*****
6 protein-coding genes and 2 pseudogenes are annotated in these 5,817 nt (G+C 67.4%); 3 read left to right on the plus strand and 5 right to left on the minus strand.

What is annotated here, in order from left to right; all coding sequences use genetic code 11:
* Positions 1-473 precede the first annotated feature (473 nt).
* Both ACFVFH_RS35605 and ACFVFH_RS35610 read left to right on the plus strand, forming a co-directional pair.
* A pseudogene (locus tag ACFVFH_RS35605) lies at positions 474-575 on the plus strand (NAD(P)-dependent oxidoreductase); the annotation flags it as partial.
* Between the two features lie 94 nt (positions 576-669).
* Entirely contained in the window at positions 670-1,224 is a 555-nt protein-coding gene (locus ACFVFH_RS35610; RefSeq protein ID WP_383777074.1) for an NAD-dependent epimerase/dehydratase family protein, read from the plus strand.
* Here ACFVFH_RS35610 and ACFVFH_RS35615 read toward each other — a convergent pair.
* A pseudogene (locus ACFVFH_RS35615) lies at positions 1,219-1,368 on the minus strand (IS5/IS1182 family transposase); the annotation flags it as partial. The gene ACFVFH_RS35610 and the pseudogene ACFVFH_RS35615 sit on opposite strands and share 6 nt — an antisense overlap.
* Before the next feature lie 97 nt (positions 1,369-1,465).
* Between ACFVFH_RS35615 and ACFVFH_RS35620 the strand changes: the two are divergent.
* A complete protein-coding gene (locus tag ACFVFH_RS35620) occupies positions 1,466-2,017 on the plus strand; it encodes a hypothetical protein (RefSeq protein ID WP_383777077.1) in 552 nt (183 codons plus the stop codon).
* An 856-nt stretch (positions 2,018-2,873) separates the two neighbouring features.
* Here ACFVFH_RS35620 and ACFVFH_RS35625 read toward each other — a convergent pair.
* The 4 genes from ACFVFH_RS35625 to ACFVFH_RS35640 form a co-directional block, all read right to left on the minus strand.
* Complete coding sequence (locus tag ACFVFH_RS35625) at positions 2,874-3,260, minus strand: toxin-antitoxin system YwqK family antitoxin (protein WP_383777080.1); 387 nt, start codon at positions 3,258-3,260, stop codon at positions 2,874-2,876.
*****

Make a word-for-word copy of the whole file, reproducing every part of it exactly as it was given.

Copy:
6 protein-coding genes and 2 pseudogenes are annotated in these 5,817 nt (G+C 67.4%); 3 read left to right on the plus strand and 5 right to left on the minus strand.

What is annotated here, in order from left to right; all coding sequences use genetic code 11:
* Positions 1-473 precede the first annotated feature (473 nt).
* Both ACFVFH_RS35605 and ACFVFH_RS35610 read left to right on the plus strand, forming a co-directional pair.
* A pseudogene (locus tag ACFVFH_RS35605) lies at positions 474-575 on the plus strand (NAD(P)-dependent oxidoreductase); the annotation flags it as partial.
* Between the two features lie 94 nt (positions 576-669).
* Entirely contained in the window at positions 670-1,224 is a 555-nt protein-coding gene (locus ACFVFH_RS35610; RefSeq protein ID WP_383777074.1) for an NAD-dependent epimerase/dehydratase family protein, read from the plus strand.
* Here ACFVFH_RS35610 and ACFVFH_RS35615 read toward each other — a convergent pair.
* A pseudogene (locus ACFVFH_RS35615) lies at positions 1,219-1,368 on the minus strand (IS5/IS1182 family transposase); the annotation flags it as partial. The gene ACFVFH_RS35610 and the pseudogene ACFVFH_RS35615 sit on opposite strands and share 6 nt — an antisense overlap.
* Before the next feature lie 97 nt (positions 1,369-1,465).
* Between ACFVFH_RS35615 and ACFVFH_RS35620 the strand changes: the two are divergent.
* A complete protein-coding gene (locus tag ACFVFH_RS35620) occupies positions 1,466-2,017 on the plus strand; it encodes a hypothetical protein (RefSeq protein ID WP_383777077.1) in 552 nt (183 codons plus the stop codon).
* An 856-nt stretch (positions 2,018-2,873) separates the two neighbouring features.
* Here ACFVFH_RS35620 and ACFVFH_RS35625 read toward each other — a convergent pair.
* The 4 genes from ACFVFH_RS35625 to ACFVFH_RS35640 form a co-directional block, all read right to left on the minus strand.
* Complete coding sequence (locus tag ACFVFH_RS35625) at positions 2,874-3,260, minus strand: toxin-antitoxin system YwqK family antitoxin (protein WP_383777080.1); 387 nt, start codon at positions 3,258-3,260, stop codon at positions 2,874-2,876.